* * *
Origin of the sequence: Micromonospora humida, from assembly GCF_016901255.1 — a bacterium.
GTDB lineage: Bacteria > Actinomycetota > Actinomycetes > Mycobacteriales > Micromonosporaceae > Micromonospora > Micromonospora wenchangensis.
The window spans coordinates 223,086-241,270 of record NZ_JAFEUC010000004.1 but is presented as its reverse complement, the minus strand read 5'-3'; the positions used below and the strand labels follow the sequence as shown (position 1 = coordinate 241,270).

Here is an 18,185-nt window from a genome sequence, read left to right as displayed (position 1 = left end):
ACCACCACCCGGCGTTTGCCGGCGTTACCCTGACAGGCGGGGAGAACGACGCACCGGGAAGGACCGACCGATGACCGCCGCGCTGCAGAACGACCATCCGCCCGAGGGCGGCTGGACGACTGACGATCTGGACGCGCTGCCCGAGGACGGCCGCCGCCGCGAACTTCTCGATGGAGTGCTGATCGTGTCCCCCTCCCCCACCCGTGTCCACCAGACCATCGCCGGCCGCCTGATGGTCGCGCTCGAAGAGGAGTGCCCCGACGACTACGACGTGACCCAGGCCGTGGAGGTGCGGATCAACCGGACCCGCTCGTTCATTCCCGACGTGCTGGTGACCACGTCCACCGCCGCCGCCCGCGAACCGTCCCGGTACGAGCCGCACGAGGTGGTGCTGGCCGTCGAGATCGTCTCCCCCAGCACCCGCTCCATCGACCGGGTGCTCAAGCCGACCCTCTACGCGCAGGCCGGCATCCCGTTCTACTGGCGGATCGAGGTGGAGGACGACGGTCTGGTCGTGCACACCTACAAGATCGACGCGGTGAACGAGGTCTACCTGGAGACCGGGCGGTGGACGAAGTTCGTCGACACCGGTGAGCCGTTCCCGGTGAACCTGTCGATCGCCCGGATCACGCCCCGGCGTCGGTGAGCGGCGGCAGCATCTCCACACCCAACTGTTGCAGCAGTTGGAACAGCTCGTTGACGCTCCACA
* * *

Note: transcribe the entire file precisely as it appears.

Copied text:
Origin of the sequence: Micromonospora humida, from assembly GCF_016901255.1 — a bacterium.
GTDB lineage: Bacteria > Actinomycetota > Actinomycetes > Mycobacteriales > Micromonosporaceae > Micromonospora > Micromonospora wenchangensis.
The window spans coordinates 223,086-241,270 of record NZ_JAFEUC010000004.1 but is presented as its reverse complement, the minus strand read 5'-3'; the positions used below and the strand labels follow the sequence as shown (position 1 = coordinate 241,270).

Here is an 18,185-nt window from a genome sequence, read left to right as displayed (position 1 = left end):
ACCACCACCCGGCGTTTGCCGGCGTTACCCTGACAGGCGGGGAGAACGACGCACCGGGAAGGACCGACCGATGACCGCCGCGCTGCAGAACGACCATCCGCCCGAGGGCGGCTGGACGACTGACGATCTGGACGCGCTGCCCGAGGACGGCCGCCGCCGCGAACTTCTCGATGGAGTGCTGATCGTGTCCCCCTCCCCCACCCGTGTCCACCAGACCATCGCCGGCCGCCTGATGGTCGCGCTCGAAGAGGAGTGCCCCGACGACTACGACGTGACCCAGGCCGTGGAGGTGCGGATCAACCGGACCCGCTCGTTCATTCCCGACGTGCTGGTGACCACGTCCACCGCCGCCGCCCGCGAACCGTCCCGGTACGAGCCGCACGAGGTGGTGCTGGCCGTCGAGATCGTCTCCCCCAGCACCCGCTCCATCGACCGGGTGCTCAAGCCGACCCTCTACGCGCAGGCCGGCATCCCGTTCTACTGGCGGATCGAGGTGGAGGACGACGGTCTGGTCGTGCACACCTACAAGATCGACGCGGTGAACGAGGTCTACCTGGAGACCGGGCGGTGGACGAAGTTCGTCGACACCGGTGAGCCGTTCCCGGTGAACCTGTCGATCGCCCGGATCACGCCCCGGCGTCGGTGAGCGGCGGCAGCATCTCCACACCCAACTGTTGCAGCAGTTGGAACAGCTCGTTGACGCTCCACA